Turning to him, she grabbed his head with both hands and kissed him briefly -- but with sufficient force that he was certain to recognize what she had done. Just as quickly, she turned and ran for the exit. For a moment, she looked like a younger O. J. Simpson dodging would-be tacklers as she darted in and out and between the workbenches and equipment. Tess and Eunice looked up, only to see Tina hit the door and bolt through it.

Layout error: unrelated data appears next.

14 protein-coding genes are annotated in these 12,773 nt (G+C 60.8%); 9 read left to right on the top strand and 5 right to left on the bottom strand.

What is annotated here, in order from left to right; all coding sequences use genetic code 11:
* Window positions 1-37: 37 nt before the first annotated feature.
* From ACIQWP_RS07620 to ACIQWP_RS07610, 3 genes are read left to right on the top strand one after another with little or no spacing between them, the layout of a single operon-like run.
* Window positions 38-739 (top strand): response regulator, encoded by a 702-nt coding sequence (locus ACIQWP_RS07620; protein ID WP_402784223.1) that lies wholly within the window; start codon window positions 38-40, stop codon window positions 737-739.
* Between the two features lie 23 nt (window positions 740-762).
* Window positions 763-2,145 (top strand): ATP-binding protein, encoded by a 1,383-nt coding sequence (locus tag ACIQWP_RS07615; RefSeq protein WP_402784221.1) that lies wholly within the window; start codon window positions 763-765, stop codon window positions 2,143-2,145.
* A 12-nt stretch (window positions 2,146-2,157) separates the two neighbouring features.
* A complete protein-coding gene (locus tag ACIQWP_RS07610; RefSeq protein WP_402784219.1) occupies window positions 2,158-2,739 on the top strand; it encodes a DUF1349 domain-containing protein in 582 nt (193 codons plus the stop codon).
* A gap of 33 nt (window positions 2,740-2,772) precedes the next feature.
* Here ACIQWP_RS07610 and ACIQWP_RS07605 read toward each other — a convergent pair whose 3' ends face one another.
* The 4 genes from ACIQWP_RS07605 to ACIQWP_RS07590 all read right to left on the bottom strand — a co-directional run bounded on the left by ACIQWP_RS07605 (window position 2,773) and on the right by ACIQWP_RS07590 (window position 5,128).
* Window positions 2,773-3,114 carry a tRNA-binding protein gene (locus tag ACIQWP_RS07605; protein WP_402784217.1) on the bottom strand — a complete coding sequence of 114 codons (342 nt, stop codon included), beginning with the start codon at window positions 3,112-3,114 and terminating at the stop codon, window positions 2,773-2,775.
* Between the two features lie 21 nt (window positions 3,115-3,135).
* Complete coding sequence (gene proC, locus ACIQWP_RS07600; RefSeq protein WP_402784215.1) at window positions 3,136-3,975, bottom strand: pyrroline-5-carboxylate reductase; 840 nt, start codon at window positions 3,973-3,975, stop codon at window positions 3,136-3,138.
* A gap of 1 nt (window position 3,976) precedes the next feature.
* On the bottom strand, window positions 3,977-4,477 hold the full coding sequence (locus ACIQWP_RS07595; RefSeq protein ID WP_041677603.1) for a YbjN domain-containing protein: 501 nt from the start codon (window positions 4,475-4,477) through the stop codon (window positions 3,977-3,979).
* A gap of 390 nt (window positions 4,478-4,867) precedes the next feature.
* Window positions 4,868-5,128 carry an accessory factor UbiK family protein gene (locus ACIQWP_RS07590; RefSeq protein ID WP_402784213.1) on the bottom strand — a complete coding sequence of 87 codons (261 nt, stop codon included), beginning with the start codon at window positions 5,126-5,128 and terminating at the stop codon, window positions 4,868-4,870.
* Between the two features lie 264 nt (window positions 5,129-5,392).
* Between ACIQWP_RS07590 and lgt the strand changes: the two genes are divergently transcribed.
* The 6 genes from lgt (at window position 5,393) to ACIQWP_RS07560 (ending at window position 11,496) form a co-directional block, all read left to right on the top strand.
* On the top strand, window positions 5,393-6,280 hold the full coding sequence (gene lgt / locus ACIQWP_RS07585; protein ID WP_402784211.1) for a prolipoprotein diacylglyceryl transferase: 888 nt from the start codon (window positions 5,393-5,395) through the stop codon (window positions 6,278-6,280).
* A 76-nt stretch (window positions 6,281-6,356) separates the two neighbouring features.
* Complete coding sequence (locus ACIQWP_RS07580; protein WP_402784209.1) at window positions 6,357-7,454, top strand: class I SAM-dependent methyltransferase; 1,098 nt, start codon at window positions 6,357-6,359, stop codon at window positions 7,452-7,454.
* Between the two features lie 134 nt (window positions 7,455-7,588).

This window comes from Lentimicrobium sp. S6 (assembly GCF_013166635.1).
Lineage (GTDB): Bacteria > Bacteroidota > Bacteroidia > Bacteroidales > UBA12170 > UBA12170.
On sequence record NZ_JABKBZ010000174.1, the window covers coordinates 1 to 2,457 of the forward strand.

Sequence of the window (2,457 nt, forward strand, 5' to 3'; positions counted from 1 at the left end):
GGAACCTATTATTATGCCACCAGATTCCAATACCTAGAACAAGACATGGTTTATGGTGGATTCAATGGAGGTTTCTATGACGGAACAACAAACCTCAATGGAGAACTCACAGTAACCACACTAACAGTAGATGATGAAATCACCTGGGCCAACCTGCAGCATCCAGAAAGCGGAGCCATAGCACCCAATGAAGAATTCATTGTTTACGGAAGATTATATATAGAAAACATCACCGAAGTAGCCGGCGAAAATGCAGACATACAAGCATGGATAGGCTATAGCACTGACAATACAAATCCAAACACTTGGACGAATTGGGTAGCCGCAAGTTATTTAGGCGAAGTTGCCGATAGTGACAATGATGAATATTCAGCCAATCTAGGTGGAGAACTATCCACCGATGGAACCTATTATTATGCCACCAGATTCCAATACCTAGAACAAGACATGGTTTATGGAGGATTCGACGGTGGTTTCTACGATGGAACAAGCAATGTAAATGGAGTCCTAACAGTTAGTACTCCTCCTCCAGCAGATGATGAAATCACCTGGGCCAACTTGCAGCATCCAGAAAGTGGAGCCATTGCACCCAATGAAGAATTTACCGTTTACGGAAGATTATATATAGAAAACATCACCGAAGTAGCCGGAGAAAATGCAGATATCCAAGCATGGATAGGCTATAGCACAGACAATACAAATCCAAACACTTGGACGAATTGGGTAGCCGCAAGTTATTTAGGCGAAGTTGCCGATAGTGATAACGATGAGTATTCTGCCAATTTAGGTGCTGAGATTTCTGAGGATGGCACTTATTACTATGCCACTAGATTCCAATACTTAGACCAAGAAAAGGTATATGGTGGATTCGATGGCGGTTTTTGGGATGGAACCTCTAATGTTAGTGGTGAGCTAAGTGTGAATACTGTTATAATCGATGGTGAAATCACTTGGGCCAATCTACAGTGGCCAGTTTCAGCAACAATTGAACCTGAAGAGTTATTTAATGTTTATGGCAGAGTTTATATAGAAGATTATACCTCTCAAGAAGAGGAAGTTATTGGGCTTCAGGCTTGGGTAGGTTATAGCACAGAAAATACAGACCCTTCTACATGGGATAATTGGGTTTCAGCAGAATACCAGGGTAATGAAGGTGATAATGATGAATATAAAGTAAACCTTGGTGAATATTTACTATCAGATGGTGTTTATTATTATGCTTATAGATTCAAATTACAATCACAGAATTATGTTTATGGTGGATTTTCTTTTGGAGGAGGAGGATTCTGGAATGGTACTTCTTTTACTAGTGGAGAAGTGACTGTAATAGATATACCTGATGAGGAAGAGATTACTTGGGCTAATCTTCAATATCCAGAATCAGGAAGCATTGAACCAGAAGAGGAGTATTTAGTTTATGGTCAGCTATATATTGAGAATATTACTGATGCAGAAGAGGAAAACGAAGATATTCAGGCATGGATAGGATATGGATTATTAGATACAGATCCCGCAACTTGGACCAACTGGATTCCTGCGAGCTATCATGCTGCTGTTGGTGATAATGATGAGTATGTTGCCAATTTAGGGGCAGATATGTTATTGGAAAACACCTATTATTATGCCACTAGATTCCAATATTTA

As she took the flight of stairs in a record time for the uphill shalom, she felt flushed, confused, and totally bewildered at her rampant emotions. This unplanned, rampant sexual stuff was becoming a great deal more than she was ready to handle!
Chapter Nine – Shaky Ground
Chapter Eleven – The Underground
2003© Copyright Dan Sewell Ward, All Rights Reserved [Feedback]